"We have a program called Insight, where we’ve partnered with Chicana Directors Initiative and Ghetto Film School to connect emerging filmmakers more deeply in the film and television industry," she added. "We also work with the Mayor’s Evolve program to support paid internships for high school and college-age girls from underrepresented populations in Los Angeles."

In fact, Schaffer said, "I’ve heard from the deans of almost every high-profile film school that 50 percent of the students are female -- and many are women of color -- so the problem isn’t young women’s interest or ability."

The issue to getting to the level of a Bigelow or a Heller, let alone be nominated for an Oscar is "the bias they face when they enter the field," she said.

Meanwhile, mentorship is key for young female directors or women in any technical field in Hollywood like cinematography, sound or film editing.

"I hear from every successful camera, lighting or sound person, that someone (often a man) mentored them," Schaffer added. "Visibility is important; the more young women see accomplished women in camera, lighting and sound, and are mentored by them, the more women will excel."

Time is REALLY Up

Time’s Up Entertainment Executive Director Nithya Raman said the 4 percent challenge is not just a response to the lack of nods for women in directing, but in all technical and behind-the-scenes roles.

"I think it's really unfortunate," she said. "There are a number of female-directed films this year that were ignored in the discussions around awards. But the broader problem is there aren't enough women directing films in contention."

One way Raman and Time's Up are working to make these necessary changes is by focusing on the critics and reviewers of certain films they promote. Aside from the budgets and campaigns, Raman said the media coverage is also a huge part of helping to move these crucial projects along.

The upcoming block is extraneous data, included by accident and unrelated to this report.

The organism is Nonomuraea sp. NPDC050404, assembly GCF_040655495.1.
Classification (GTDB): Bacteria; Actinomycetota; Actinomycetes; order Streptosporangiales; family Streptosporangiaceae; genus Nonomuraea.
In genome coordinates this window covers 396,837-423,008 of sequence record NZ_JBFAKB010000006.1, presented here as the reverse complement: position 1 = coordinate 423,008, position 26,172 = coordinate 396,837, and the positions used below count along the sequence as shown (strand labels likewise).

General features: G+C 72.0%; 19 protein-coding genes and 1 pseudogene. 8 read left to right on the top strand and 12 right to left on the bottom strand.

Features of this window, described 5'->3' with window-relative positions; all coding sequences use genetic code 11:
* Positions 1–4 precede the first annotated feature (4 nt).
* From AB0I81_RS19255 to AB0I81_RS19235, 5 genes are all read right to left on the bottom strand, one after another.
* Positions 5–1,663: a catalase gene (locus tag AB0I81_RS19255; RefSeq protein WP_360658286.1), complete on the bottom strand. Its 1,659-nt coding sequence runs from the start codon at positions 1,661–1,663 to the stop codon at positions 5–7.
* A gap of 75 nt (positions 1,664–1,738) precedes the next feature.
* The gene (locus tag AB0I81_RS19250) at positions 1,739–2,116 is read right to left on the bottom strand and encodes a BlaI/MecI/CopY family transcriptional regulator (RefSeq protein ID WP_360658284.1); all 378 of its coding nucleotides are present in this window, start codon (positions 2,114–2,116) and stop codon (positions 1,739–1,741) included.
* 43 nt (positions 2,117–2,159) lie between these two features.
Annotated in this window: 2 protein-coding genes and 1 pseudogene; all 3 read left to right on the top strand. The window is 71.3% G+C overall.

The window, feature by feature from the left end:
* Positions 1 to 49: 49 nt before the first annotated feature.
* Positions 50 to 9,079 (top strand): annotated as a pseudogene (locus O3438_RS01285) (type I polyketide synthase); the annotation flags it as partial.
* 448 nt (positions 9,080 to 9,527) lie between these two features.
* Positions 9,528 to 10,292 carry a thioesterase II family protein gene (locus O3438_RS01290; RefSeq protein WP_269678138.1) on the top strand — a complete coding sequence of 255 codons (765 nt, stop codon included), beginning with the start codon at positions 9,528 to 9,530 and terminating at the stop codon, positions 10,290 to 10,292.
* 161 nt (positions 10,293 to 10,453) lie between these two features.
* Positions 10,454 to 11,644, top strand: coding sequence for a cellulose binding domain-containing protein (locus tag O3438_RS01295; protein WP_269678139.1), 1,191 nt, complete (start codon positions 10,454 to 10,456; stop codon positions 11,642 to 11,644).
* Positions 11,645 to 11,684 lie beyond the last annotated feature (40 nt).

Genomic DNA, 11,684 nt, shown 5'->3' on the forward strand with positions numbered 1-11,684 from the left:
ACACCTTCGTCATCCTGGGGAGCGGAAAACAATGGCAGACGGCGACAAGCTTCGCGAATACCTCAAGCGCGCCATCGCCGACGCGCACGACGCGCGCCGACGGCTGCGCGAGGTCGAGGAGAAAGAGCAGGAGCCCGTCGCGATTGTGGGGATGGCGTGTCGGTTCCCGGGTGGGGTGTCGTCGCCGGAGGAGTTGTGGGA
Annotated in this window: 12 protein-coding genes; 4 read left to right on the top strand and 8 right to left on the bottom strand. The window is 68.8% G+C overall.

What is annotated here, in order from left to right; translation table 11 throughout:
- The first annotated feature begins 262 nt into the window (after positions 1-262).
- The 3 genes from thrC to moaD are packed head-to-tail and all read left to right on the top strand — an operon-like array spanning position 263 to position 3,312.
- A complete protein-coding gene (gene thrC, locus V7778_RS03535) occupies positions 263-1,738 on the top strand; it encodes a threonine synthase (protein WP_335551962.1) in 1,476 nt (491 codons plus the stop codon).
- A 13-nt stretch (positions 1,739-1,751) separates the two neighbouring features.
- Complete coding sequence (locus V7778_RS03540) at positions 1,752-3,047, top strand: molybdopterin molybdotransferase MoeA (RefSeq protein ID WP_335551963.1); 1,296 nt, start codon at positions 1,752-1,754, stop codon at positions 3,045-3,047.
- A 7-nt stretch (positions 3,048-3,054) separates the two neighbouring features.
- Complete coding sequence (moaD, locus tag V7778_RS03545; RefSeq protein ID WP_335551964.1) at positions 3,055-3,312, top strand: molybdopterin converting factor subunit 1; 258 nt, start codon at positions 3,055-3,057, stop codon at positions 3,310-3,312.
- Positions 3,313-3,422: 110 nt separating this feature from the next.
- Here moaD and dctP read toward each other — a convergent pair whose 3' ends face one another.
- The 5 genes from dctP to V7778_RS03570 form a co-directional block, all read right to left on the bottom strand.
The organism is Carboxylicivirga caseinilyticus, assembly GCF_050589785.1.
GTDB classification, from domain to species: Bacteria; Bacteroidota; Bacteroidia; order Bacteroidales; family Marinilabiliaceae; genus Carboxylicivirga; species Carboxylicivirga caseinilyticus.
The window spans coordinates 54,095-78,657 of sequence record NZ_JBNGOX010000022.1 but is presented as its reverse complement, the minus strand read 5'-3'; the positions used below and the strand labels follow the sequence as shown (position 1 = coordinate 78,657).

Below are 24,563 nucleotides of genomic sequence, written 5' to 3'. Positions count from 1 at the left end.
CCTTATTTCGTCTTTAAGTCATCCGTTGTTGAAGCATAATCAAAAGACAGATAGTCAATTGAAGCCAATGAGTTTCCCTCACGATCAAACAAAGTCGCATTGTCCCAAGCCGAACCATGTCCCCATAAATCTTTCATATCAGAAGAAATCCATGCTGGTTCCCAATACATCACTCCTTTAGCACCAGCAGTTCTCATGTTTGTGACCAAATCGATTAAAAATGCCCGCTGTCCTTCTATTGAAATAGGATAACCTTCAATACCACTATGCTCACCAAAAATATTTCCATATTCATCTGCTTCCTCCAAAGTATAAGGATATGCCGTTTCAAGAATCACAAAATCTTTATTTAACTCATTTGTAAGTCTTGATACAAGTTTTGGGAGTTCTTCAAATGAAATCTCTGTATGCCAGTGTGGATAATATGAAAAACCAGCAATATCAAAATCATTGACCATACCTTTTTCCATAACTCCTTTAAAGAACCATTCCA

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"Both Sundance and TIFF committed to at least 20 percent of their accreditations going to critics from underrepresented backgrounds," she said. "We have a database of more than 440 critics now and this year, we'll be working with publicists, studios and marketing folks and with talent to say, 'Can we be more thoughtful and intentional in terms of who we reach out to, who we invite to screenings?'"

She said that when you have more than 80 percent of critics that are male and white, films that are being made from different backgrounds might not be getting a fair shake.

"How can we make this whole ecosystem look different going forward?" she added.

Rotten Tomatoes, one of the industry leaders in aggregating film reviews, has also made similar strides, expanding its critics base over the past few months to be more inclusive and foster diversity.

Another way Time's Up is trying to reach young women and inspire them is via the Women in Production group that works primarily in behind the lens roles and how to tell more women about these crucial jobs that have historically gone to men.

"How do we bring them into the fold? How do we make sure that the barriers that they are facing like getting into unions and getting work are eliminated? And I'm hoping that we'll be able to announce some initiatives on this front sometime this year," she said.

A Marvel-ous Captain is coming

There is hope on the horizon though, as soon as next month.

With "Captain Marvel" hitting theaters with Brie Larson's empowering hero in front of the camera and Anna Boden co-writing and directing the blockbuster, this is certainly a film that can inspire and change millions of lives.

"Yes!" Schaffer exclaimed. "It took over 100 years to build a male-dominated film & television business, it is going to take time to reach gender parity. We are seeing change happen, yay 'Captain Marvel,' and the more that films with women at the center and at the helm that bring in lucrative box office the more women will get hired to direct."

Raman agrees and added a more technical sign of positive growth. Looking back at the Annenberg Inclusion Initiative study, Raman noticed another statistic that was a sign of hope.

She said that from 2017 to 2018, the number of black directors more than doubled. What that shows Raman is that change can happen and happen fast. With #MeToo, Time's Up and others, maybe the growth of women behind the lens can be just as fast.

"If we as an industry commit to being more thoughtful about who we are choosing to work with, that change is really in our hands," she said.